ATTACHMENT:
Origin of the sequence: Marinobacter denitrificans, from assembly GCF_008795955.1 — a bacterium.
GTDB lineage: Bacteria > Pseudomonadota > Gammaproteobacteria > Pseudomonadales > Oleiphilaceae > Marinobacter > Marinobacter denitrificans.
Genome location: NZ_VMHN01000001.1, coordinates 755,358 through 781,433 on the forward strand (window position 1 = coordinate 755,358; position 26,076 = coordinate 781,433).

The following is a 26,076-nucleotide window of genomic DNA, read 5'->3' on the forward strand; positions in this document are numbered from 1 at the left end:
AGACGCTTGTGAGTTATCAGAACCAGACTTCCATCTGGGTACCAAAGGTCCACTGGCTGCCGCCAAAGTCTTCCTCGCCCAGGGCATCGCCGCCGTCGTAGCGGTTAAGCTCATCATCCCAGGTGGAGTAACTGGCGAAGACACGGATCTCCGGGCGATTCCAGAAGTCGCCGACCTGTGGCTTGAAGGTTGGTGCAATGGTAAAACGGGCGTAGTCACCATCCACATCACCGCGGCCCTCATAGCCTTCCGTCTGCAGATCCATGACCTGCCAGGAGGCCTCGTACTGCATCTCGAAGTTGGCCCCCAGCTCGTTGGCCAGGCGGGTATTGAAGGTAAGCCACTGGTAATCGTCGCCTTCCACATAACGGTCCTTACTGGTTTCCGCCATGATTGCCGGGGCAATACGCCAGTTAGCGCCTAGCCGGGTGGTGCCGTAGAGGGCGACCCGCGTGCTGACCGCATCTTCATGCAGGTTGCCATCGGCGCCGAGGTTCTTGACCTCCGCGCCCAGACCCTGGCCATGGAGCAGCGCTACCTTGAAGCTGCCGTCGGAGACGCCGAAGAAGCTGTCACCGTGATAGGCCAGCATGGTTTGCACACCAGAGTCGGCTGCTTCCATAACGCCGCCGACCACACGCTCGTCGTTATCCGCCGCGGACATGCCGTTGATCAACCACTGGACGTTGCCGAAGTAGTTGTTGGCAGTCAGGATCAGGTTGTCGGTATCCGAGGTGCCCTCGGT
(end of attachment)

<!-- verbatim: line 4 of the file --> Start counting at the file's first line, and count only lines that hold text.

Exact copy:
The following is a 26,076-nucleotide window of genomic DNA, read 5'->3' on the forward strand; positions in this document are numbered from 1 at the left end: